Question about iRobot Roomba 4210 Bagless Robotic Vacuum
2 items: comtinual shut down for brush cleaning after repeated cleaning and a wheel thump that just started after cleaning brushes
Rchu is exactly right. No need for a complicated disassembly. If you have never pulled off those end bearings/caps, the hair may be very impacted, but removing it should solve the problem. The instructions will tell you by color (yellow for mine) which pieces come off for cleaning. Be sure to remove all such pieces. If the fit seems tight, it's probably because a lot of stuff got stuck in there. Be gentle but firm, and things the should come off will come off. Once you've cleaned all the pieces, the thumping should be gone.
Posted on Jun 23, 2012
Remove the Yellow connectors on the end of the brushes and clean around the pin well. If there is too much there, the roomba thinks there is something stuck and goes into clear mode (as if there is a chord stuck).
Posted on Feb 24, 2009
Make sure you take off the little cap at the end (the one that spins -- just grab it and pull it straight off) and clean under it too. The rest of the brush may look perfectly clean but what happens is that hair gets stuck under spinning cap and, like a slowly growing washer, it pushes the whole brush toward the gear box. When it gets pushed over enough, the large yellow ring starts to rub against the side of the brush deck making it harder for the motor to turn the brush and you get that "remove and clean brushes" message.
Posted on Mar 10, 2009
I decided to take it apart and see if I could fix it because even if something inside went "SPROING" and I couldn't get it back together, it wouldn't be any worse than it was already.
FIrst, remove the dust bin part and the brushes. Then, there are four screws on the bottom gray panel which have to be removed first in order to get to the gears which hold the brushes. I did not remove the little sweeper brush on the front, but I just slide it through the hole in the gray panel.
Then in order to get out the orange section which actually holds the brushes, there are four screws which must be removed. The orange section is attached to a blue section. This entire unit comes out by sliding it toward the area where the dust bin goes, being careful not to tear the light gray rubber gasket which covers the side.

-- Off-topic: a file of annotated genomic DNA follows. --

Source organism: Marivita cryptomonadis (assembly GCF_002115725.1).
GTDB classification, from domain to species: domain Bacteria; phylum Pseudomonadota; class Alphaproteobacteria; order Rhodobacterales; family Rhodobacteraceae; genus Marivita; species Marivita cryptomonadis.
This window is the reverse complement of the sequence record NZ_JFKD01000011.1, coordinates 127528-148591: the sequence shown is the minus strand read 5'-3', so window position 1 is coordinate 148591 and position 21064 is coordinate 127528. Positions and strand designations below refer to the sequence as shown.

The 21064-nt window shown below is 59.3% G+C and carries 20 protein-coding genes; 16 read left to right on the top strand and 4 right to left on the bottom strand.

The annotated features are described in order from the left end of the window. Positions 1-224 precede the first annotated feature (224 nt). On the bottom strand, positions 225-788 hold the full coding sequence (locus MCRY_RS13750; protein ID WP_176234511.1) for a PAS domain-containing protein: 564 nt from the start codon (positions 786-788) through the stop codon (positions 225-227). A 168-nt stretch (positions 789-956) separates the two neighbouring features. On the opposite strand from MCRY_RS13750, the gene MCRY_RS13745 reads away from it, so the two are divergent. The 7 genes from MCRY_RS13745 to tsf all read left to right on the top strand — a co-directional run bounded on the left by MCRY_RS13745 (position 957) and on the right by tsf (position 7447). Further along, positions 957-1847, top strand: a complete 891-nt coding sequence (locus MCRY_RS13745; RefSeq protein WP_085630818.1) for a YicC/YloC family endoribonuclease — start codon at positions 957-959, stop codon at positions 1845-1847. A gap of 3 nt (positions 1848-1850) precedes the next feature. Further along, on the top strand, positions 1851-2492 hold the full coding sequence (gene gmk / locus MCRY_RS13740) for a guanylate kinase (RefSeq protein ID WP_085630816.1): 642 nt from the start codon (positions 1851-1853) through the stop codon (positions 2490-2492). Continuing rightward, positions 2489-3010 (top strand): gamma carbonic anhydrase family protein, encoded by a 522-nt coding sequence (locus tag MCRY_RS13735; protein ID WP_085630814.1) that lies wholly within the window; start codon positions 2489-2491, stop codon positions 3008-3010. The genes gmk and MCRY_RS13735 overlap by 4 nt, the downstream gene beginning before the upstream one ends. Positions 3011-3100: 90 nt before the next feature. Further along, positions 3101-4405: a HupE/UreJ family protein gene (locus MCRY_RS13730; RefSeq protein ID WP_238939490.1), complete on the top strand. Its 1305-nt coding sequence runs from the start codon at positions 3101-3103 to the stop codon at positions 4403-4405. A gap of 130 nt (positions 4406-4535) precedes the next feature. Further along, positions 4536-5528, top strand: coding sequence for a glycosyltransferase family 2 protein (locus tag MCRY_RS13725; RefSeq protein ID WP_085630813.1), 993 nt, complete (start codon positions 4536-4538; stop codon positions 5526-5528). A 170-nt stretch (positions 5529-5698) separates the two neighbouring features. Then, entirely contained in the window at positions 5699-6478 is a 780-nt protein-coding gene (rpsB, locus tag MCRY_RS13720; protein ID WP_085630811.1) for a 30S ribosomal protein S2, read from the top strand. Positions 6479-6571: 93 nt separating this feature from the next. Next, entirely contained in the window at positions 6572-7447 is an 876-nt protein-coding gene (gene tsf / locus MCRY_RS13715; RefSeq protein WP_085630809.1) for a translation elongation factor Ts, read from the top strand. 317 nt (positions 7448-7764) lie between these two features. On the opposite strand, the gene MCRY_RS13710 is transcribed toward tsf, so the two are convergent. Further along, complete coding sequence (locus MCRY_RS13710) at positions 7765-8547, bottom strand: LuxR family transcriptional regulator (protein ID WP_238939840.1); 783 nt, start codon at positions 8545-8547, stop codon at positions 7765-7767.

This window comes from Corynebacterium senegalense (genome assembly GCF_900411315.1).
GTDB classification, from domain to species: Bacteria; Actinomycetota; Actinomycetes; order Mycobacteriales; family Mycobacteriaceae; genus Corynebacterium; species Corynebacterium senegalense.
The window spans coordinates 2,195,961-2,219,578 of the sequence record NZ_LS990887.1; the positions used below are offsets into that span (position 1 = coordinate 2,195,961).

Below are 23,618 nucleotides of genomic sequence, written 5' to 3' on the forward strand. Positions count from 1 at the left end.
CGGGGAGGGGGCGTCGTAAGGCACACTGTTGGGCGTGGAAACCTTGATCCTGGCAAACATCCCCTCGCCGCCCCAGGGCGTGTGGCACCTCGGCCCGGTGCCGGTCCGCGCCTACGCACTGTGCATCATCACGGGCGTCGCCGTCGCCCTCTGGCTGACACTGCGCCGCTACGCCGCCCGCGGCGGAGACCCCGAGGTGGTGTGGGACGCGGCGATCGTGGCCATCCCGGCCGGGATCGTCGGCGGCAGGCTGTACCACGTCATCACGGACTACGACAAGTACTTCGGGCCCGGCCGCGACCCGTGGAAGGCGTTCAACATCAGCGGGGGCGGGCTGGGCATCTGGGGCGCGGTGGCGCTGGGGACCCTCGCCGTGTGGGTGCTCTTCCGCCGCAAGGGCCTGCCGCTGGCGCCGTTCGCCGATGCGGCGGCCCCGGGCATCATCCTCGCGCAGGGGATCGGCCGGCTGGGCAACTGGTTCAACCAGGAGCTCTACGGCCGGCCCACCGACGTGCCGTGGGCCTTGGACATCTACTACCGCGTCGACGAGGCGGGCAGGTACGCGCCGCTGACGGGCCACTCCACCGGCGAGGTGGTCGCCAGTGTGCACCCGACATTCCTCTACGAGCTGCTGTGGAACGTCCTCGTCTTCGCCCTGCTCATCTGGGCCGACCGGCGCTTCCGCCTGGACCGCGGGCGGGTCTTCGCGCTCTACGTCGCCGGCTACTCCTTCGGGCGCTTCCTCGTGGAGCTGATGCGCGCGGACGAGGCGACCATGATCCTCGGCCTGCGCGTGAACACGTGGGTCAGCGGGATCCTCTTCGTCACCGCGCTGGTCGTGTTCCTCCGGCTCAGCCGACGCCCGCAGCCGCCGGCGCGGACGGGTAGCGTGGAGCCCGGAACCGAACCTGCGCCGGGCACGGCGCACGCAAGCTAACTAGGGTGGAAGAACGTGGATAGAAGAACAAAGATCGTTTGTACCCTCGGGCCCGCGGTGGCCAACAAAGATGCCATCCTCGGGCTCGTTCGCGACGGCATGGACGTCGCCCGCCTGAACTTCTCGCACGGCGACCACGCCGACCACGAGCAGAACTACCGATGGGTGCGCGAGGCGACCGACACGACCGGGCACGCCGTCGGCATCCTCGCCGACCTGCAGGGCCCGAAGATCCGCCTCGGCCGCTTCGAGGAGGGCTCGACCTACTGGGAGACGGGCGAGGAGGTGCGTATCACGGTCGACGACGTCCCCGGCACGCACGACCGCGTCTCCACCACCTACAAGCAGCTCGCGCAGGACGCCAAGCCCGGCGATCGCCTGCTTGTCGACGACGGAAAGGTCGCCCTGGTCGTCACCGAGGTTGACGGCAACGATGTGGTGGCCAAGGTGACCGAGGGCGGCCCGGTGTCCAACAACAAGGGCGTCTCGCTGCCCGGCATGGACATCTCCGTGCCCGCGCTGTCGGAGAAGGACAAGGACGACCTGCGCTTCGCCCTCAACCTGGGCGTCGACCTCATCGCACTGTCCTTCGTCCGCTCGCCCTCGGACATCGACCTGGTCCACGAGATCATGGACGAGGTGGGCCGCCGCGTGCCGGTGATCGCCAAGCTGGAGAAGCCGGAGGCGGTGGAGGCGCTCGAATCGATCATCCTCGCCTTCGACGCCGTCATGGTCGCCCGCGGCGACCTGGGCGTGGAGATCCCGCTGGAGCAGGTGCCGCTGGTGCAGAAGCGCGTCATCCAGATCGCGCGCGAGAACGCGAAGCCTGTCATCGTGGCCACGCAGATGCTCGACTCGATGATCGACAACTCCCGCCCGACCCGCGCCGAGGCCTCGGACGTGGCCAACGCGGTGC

Once that section is removed, there are two screws on each side. These screws hold the orange thing to the blue thing. Once the screws are removed, lift up only the side which has the white squares into which the brushes are inserted. These are actually the back side of little gears. There is a face plate on the outside of the orange part on this end. The other end contains a bunch of wires and I was careful not to disconnect any of them.
The face plate has six screws which must all be removed. Use caution when removing the face plate. Hold it up so that all of the stuff doesn't fall out. It has a bunch of gears, little brass looking fittings and grease. Take care to only remove the gears which have the squares which hold the brushes AND do it one at a time unless you like working jigsaw puzzles. I used tweezers and a pin to clean the "gunk" consisting of hair, fuzz, etc., out of the little gears.
Reverse the process to put it back together. Hazel, my little Roomba, played me a happy little song and immediately went back to work. She seems as good as new.
Posted on Nov 20, 2008
The dust build up in these Roomba's do create a problem in all operating phases
Keep in mind if taken apart every 6 months and cleaned inside they will operate like they should
Posted on Jul 03, 2010
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Posted on Jan 02, 2017
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